HEXO’s fourth-quarter update is a warning to all pot stocks.
The cannabis industry has been a red-hot investment for years, with many early investors racking up triple- or quadruple-digit percentages if they had the wherewithal (and stomach) to hold on for the ride. Incredible growth projections, one of which calls for $200 billion in worldwide sales by the end of the next decade, have fueled the excitement surrounding cannabis.
But the past six-plus months have been nothing short of a disaster for the marijuana industry. A number of problems throughout North America have stymied once lofty projections, and now that operating results actually matter, pot stocks have failed to deliver.
HEXO dishes on its fourth-quarter results and it isn’t pretty
On Thursday, Oct. 10, the latest in a line of marijuana failures hit the newswires. Prior to the opening bell, Quebec-based HEXO (NYSE:HEXO) released its preliminary fourth-quarter operating results and updated its fiscal 2020 guidance.
When HEXO released its third-quarter operating results in mid-June, the company guided toward a rough doubling in sales during the fiscal fourth quarter, ended in July. For context, HEXO reported about 13 million Canadian dollars in net sales during Q3 2019. Management also stood by its forecast for CA$400 million in full-year sales for fiscal 2020.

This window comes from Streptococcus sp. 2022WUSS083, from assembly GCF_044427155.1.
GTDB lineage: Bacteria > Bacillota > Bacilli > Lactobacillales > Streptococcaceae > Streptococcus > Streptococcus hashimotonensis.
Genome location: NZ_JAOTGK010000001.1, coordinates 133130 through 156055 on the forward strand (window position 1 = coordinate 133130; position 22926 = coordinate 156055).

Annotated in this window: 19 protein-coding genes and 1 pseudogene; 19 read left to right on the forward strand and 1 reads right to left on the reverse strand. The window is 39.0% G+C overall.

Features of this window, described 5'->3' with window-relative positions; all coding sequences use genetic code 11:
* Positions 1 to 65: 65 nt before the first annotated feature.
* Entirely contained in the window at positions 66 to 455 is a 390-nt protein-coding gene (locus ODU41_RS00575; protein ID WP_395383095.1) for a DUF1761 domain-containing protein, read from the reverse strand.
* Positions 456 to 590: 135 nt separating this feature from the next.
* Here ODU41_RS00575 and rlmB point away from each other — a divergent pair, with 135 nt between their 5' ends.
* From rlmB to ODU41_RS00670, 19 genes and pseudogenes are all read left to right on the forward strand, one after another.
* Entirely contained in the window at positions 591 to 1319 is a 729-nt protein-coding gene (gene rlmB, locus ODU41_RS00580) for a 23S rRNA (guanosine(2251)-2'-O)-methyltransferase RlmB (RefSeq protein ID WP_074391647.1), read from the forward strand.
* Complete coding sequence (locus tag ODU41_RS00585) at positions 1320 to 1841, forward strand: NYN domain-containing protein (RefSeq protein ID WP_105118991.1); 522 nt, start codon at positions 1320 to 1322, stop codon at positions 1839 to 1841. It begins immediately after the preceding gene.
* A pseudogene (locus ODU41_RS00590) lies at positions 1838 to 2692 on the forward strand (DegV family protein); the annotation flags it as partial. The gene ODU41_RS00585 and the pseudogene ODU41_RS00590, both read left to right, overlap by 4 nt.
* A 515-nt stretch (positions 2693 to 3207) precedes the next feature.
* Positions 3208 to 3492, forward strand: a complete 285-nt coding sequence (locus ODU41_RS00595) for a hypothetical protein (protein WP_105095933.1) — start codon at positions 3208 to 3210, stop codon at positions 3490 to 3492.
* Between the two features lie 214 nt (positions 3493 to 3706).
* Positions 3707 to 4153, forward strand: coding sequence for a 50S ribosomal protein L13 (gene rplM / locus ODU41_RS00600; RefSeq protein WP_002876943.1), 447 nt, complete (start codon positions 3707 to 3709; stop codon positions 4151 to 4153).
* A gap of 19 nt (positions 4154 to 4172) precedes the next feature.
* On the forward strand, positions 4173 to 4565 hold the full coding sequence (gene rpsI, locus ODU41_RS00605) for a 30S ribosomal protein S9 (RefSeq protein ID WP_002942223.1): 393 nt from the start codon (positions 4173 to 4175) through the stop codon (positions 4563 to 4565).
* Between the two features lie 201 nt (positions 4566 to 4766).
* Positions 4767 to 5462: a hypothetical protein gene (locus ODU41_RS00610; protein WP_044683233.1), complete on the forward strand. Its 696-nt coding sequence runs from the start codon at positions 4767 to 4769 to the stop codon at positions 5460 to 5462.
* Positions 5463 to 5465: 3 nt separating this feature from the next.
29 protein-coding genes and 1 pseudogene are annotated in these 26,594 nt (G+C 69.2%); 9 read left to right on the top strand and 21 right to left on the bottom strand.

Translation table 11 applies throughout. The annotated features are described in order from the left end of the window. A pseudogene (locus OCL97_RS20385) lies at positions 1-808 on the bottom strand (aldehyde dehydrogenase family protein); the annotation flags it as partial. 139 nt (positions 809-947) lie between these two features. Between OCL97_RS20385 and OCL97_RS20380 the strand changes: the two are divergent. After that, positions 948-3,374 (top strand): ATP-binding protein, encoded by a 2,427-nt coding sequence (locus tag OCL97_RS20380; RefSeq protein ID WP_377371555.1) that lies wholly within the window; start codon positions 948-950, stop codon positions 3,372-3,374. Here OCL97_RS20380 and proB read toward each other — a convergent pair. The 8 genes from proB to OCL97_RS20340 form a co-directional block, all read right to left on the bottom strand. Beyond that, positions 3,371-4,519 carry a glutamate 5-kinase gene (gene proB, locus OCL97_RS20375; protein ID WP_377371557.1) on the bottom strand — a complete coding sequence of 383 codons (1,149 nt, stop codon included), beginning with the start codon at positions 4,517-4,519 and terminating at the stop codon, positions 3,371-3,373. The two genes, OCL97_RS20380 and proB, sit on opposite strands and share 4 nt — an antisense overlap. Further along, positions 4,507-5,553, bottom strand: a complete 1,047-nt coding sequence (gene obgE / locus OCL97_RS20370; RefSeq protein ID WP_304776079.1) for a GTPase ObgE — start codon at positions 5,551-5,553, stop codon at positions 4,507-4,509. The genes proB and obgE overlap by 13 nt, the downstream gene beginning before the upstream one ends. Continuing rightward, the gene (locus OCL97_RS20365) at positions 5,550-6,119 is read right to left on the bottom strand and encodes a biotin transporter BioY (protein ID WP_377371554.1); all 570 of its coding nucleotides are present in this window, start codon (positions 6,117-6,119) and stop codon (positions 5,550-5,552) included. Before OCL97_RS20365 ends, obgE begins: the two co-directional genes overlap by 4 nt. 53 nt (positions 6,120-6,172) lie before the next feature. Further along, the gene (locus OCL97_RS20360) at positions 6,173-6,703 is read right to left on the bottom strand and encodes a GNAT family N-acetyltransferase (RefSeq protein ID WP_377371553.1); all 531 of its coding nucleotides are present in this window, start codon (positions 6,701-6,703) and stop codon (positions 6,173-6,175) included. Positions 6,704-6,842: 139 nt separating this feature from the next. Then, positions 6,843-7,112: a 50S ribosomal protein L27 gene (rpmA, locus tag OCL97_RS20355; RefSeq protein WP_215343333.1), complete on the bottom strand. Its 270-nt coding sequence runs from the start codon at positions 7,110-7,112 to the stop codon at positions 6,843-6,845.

But just four months later, HEXO is withdrawing its fiscal 2020 guidance completely and has reduced sales expectations for the fiscal fourth quarter to a range of CA$14.5 million to CA$16.5 million. At the midpoint, this would represent modest sequential quarterly growth of around 19% when approximately 100% sequential sales growth had initially been expected.
Although HEXO didn’t provide any commentary in its update on the company’s bottom-line expectations, it’s worth noting that HEXO’s operating expenses totaled CA$24.1 million in Q3 2019 and they’re liable to have grown in the recently ended fourth quarter. In other words, the implication is that HEXO will report another loss, at least on an operating basis and without one-time benefits and fair-value adjustments.
The one thing HEXO said that completely wrecked the marijuana industry
We’ve certainly witnessed our fair share of operating disappointments in the pot industry of late. However, the negative impact of these disappointments is typically relegated to the company making the announcement and perhaps an immediate peer or two.
But that wasn’t the case when HEXO updated its fourth-quarter expectations on Thursday. Instead of just HEXO’s stock tanking, pretty much the entire industry went up in smoke. And one sentence in HEXO’s fourth-quarter update looks to be to blame.
Though HEXO CEO Sebastien St-Louis noted that the company suffered from lower product sell-through (i.e., lower-than-expected sales), it’s the commentary that followed that stood out. In particular, this statement from HEXO’s press release is very worrisome: “Slower than expected store rollouts, a delay in government approval for cannabis derivative products and early signs of pricing pressure are being felt nationally.”
If you pick this statement apart piece by piece, it’s apparent that Canada’s cannabis problems aren’t an easy or quick fix.
“Slower than expected store rollouts”
For starters, Canada has been contending with persistent supply issues since day one of legalization nearly a year ago (Oct. 17, 2018). Though some of this blame can be placed on the growers themselves for waiting too long to expand capacity, a larger portion of the blame rests with Health Canada and individual provinces.